The wreckage of some ancient planets formed the asteroid belt



It’s exciting to watch the Japanese spacecraft Hayabusa 2 come closer to the chosen asteroid and start observing it up close, but there are still things we can learn about them from here. A new study has determined that 85% of our solar system’s asteroid belt between Mars and Jupiter is made up of the remains of five or six ancient little planets.

The study appeared today in the journal Nature astronomy, and according to its lead author, University of Florida theoretical astronomer Stanley Dermott, the remaining 15 percent could come from the same handful of very old planets. The origin of the asteroid belt might tell us more about Earth, but more urgently, these pieces of rock and minerals sometimes peel off and rush towards our own planet.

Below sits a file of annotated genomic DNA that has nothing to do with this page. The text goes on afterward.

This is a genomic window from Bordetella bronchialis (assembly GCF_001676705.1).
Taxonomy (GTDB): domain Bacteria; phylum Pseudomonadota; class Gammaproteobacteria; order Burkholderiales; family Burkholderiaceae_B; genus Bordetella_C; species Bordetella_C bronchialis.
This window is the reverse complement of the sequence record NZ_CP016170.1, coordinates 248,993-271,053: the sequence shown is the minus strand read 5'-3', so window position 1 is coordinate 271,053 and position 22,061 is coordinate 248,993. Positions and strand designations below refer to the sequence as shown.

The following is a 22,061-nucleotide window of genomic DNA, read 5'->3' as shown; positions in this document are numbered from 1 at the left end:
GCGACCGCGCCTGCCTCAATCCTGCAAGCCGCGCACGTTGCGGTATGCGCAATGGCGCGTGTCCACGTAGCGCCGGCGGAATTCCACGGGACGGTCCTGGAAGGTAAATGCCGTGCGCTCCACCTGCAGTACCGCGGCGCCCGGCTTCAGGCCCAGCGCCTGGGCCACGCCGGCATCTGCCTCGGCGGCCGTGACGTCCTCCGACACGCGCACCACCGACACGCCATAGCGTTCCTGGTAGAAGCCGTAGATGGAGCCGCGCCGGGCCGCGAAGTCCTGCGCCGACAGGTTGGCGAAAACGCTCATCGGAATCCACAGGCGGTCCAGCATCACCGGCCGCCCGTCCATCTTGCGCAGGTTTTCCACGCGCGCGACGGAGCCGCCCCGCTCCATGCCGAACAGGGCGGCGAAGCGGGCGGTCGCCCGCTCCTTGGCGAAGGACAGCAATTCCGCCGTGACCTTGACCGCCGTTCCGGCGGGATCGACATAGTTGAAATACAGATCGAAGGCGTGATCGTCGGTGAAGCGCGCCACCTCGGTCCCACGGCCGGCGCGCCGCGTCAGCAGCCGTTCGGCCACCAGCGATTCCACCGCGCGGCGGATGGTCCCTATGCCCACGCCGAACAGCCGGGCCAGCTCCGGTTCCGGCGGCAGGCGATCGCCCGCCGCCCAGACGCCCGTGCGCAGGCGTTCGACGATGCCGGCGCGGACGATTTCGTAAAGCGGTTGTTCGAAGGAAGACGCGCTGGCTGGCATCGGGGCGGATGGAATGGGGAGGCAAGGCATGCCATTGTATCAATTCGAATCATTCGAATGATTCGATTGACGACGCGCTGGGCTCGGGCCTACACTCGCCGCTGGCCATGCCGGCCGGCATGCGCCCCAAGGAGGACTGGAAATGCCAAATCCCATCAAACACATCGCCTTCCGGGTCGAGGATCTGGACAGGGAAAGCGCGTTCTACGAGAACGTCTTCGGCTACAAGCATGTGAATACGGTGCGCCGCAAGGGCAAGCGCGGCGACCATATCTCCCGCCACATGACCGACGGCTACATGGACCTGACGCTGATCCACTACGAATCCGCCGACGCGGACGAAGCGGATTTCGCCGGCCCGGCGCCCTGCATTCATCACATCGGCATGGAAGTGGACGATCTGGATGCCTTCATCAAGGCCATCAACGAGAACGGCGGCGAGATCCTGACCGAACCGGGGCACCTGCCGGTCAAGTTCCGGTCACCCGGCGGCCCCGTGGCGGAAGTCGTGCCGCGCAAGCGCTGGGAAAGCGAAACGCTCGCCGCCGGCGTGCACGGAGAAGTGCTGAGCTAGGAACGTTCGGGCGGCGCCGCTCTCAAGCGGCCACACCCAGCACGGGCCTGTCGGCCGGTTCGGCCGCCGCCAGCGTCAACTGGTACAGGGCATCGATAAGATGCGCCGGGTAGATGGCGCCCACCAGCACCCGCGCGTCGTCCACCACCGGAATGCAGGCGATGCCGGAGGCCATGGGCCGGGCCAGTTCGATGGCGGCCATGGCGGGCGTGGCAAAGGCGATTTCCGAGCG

“These large bodies are passing by Earth, so of course we are very concerned about their numbers and the types of material they contain,” Dermott said in a press release. “If ever one of them comes to earth, and we want to deflect it, we have to know what its nature is.”

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